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More protest as Lewisham libraries decision looms
A COMPUTER recycling company is set to take over three libraries - while the future of another remains up in the air.
Lewisham Council officers have recommended that Eco Computer Systems takes over the Sydenham, Crofton Park and Grove Park libraries after they close on May 28.
But the bidding process to run the facilities has been slammed as “a load of old rubbish” by campaigners, with plans to protest outside the Department for Culture, Media and Sport (DCMS) on May 18.
The council is closing the three libraries, along with ones in New Cross and Blackheath Village, as part of a massive £88m cuts package - with a decision on their future to be made at a Mayor and Cabinet meeting tomorrow.
Campaigner Peter Richardson, who helped organise the DCMS protest, said: “The government have a lawful requirement to intervene.
“We’ve sent letters about this to virtually everybody except President Obama.”
He added: “The bidding process was laughable really.”
Despite 13 organisations initially expressing interest, only four groups made formal bids to take over one or more of the facilities. And of these, only the Eco Computer Systems bid was deemed by officers to be “of an acceptable standard”.
The report leaves open the future of New Cross Library, which could now be used for “an alternative community use”.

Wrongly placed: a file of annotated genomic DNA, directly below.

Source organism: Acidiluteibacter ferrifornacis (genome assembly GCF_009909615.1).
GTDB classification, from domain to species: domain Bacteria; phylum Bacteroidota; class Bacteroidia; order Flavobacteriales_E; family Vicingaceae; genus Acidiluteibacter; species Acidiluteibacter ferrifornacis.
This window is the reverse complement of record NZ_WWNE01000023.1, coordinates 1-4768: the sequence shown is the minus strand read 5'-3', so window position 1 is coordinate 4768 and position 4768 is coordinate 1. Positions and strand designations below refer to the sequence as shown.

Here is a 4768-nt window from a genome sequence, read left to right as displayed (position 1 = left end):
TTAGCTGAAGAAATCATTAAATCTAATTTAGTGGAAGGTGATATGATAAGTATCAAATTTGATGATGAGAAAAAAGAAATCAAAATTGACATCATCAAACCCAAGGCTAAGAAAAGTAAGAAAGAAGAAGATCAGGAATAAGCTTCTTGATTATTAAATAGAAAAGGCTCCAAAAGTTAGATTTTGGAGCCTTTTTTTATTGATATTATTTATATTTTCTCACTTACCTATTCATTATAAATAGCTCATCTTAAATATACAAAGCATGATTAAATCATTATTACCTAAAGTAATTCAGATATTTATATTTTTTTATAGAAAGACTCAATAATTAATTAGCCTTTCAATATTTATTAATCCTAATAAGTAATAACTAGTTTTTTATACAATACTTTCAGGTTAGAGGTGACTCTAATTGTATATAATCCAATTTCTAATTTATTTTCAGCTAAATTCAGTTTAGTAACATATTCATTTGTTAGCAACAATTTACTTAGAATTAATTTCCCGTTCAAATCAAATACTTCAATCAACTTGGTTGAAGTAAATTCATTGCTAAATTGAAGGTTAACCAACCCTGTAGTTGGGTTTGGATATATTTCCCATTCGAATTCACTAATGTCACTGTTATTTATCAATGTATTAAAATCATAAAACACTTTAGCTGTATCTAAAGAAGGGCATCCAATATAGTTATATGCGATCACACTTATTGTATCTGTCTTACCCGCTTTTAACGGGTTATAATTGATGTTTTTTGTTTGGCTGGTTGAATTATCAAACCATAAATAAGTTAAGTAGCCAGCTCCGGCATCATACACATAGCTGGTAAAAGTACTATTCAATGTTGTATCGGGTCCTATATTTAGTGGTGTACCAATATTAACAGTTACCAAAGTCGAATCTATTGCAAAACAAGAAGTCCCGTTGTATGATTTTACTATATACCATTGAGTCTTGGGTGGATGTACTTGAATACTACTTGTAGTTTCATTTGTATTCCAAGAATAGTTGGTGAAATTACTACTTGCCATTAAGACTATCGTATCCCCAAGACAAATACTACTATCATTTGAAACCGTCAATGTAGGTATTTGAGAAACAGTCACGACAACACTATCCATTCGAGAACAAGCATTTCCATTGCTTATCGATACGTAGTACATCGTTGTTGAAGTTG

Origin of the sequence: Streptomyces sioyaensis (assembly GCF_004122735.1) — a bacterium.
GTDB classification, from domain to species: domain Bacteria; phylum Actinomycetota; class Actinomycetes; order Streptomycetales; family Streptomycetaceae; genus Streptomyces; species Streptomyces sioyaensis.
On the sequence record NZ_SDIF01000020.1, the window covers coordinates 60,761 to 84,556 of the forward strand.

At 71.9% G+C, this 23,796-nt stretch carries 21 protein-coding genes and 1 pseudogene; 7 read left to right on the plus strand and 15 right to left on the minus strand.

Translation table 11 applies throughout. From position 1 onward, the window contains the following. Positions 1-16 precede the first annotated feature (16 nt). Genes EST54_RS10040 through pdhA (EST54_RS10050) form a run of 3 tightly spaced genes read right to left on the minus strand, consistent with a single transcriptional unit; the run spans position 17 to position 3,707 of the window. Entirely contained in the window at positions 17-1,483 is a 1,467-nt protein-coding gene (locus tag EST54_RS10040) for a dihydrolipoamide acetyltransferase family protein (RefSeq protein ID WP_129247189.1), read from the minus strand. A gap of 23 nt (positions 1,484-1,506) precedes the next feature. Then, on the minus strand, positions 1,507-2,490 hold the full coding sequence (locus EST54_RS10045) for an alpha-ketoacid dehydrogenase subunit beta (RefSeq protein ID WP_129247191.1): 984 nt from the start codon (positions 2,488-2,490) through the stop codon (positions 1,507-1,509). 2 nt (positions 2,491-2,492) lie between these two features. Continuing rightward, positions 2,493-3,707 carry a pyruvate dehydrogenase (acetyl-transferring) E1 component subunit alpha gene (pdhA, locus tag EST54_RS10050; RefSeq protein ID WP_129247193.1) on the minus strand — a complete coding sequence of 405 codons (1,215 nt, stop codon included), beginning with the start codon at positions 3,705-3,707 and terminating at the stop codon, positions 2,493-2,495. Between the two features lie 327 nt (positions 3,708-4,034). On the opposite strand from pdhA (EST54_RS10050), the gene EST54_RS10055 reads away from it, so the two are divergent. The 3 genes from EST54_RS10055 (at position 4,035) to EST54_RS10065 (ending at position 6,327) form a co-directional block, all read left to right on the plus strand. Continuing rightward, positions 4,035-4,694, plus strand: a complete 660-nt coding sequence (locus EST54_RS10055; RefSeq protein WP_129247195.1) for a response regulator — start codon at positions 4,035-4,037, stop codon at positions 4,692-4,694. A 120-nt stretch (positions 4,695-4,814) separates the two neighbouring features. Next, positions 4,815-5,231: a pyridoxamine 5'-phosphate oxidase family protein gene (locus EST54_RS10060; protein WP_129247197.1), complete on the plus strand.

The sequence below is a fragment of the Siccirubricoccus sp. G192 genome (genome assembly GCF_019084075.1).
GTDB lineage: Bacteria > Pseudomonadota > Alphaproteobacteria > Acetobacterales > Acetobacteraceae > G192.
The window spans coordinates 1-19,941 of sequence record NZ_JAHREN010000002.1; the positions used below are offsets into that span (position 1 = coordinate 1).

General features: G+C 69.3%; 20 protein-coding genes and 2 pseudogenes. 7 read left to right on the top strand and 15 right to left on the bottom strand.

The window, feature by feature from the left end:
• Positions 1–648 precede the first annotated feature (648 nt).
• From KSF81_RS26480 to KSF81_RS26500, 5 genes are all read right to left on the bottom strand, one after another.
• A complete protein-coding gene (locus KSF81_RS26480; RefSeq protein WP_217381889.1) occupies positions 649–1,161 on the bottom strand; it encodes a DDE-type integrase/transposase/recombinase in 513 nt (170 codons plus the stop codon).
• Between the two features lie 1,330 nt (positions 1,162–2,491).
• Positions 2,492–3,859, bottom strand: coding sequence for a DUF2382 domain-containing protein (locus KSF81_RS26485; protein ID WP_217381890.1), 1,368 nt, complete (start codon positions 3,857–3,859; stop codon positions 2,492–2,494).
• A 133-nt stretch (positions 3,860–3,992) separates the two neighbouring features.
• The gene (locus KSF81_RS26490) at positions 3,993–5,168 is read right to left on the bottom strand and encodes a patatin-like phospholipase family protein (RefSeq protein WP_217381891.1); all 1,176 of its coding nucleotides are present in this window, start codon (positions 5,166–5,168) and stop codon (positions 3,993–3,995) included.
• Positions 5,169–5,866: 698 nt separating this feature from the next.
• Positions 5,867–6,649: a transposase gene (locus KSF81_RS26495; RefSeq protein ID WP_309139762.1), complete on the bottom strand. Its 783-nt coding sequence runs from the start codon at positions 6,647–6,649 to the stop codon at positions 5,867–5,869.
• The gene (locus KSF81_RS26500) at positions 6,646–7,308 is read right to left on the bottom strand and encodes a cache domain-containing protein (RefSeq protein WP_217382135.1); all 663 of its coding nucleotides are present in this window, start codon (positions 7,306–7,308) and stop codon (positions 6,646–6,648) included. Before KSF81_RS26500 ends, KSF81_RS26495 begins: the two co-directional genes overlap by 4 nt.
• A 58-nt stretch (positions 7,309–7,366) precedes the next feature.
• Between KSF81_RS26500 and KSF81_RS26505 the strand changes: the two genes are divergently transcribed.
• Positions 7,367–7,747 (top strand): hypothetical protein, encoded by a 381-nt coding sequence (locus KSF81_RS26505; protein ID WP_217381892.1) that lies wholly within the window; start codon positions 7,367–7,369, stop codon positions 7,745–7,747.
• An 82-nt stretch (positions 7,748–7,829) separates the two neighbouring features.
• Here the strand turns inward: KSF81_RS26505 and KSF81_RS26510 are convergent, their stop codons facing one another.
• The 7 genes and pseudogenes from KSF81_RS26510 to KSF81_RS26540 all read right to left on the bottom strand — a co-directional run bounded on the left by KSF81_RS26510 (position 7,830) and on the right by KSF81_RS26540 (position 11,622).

But the report says the building will still close on May 28 while officers “explore options for providing community library facilities in the locality either from the existing premises or elsewhere”.
James Holland who organised a petition against the closure of New Cross library said: “I think the very least the council could do is say they’ll keep New Cross open as it is for another six months.”
He added: “This is a problem of the council’s own making. The bidding process was a load of old rubbish.
“In the end they got one bid which was fairly acceptable but even that was not good enough to get all four libraries.”
Blackheath Village Library, whose premises are not owned by the council, is set to be run by the Age Exchange charity and will be housed in its new £500,000 reminiscence centre - due to be completed by the end of 2012.
In the meantime, the charity will run a smaller, transitional library, due to open on June 6.
Eco Computer Systems, run by Darren Taylor, quickly emerged as the firm favourite to take over the libraries earlier this year.
The company, which also provides IT training, already runs a facility at Pepys Resource Centre in Deptford and, at a public meeting last month had the most detailed plans.
It had bid to run the New Cross facility as well, but officers have concluded that taking on that building’s internal repairing lease and service charge, could cause the company financial problems.
Funding for the libraries is expected to come from computer recycling, a coffee shop and sponsorship from housing associations.
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